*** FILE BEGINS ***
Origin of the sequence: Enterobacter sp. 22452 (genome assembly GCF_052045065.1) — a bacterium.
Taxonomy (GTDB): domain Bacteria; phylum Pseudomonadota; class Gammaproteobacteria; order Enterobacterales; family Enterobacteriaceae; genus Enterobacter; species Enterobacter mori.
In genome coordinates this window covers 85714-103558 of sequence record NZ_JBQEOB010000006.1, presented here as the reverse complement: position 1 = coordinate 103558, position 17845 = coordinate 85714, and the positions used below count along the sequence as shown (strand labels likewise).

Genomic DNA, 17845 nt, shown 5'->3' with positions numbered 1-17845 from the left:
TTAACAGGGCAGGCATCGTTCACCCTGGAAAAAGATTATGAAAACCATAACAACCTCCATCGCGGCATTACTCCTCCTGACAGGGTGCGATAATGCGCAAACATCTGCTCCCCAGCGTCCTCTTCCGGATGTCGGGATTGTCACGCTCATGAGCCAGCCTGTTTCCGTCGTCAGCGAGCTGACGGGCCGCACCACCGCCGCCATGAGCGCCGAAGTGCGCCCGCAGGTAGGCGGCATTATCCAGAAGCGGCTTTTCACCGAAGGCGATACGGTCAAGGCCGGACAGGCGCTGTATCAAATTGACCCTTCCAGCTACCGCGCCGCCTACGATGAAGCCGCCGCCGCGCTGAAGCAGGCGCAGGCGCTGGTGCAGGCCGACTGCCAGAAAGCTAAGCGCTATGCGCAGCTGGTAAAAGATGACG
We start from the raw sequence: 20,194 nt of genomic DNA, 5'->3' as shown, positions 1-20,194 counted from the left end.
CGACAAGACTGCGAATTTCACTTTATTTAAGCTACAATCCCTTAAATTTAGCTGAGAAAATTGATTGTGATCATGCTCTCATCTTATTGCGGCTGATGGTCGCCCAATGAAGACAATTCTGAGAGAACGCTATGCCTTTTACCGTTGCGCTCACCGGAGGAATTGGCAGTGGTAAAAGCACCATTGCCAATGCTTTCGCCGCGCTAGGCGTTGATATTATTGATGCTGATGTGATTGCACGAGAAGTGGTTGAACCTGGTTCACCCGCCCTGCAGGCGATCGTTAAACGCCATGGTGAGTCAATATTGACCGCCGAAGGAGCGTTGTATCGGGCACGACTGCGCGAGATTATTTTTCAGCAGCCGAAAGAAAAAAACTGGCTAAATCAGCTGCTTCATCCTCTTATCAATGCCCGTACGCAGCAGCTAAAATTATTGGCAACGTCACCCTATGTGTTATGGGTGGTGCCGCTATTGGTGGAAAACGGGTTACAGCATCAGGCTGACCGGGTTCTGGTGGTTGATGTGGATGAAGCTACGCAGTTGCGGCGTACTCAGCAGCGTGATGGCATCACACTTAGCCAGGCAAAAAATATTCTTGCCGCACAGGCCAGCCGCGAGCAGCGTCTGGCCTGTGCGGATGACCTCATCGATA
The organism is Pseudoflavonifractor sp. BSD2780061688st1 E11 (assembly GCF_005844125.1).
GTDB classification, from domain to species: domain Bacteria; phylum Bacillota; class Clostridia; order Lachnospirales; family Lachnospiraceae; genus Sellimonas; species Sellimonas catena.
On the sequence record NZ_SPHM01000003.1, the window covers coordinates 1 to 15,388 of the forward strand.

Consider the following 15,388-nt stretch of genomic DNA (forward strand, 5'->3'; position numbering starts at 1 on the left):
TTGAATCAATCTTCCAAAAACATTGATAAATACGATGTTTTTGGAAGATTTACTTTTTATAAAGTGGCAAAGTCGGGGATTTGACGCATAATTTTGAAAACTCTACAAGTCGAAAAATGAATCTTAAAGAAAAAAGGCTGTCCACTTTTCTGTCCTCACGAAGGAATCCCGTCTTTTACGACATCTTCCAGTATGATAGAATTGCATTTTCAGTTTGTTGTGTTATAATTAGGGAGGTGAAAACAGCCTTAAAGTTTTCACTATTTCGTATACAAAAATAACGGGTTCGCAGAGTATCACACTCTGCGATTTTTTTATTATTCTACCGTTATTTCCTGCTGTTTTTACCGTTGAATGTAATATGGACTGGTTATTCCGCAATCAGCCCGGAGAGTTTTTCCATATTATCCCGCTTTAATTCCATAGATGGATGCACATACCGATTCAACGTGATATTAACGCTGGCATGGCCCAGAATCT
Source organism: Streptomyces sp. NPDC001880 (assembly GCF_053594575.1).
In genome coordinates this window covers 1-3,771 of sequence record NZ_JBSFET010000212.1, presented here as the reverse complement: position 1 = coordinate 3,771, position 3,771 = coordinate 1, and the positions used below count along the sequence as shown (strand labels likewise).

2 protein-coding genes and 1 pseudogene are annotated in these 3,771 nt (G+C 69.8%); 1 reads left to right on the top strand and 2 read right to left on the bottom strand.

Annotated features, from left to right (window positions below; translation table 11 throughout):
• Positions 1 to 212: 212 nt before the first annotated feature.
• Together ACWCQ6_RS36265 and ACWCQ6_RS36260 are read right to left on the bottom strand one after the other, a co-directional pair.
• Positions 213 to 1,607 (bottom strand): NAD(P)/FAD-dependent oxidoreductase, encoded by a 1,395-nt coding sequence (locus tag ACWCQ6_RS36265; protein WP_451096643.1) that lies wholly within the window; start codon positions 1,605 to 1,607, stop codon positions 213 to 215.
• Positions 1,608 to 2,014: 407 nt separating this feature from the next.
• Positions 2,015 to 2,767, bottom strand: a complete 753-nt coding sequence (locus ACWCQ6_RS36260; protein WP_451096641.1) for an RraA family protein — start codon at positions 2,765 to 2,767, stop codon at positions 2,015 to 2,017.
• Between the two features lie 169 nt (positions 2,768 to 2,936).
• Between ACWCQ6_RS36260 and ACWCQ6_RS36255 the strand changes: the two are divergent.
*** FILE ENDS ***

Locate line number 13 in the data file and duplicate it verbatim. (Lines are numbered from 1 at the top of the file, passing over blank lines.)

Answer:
Source organism: Streptomyces sp. NPDC001880 (assembly GCF_053594575.1).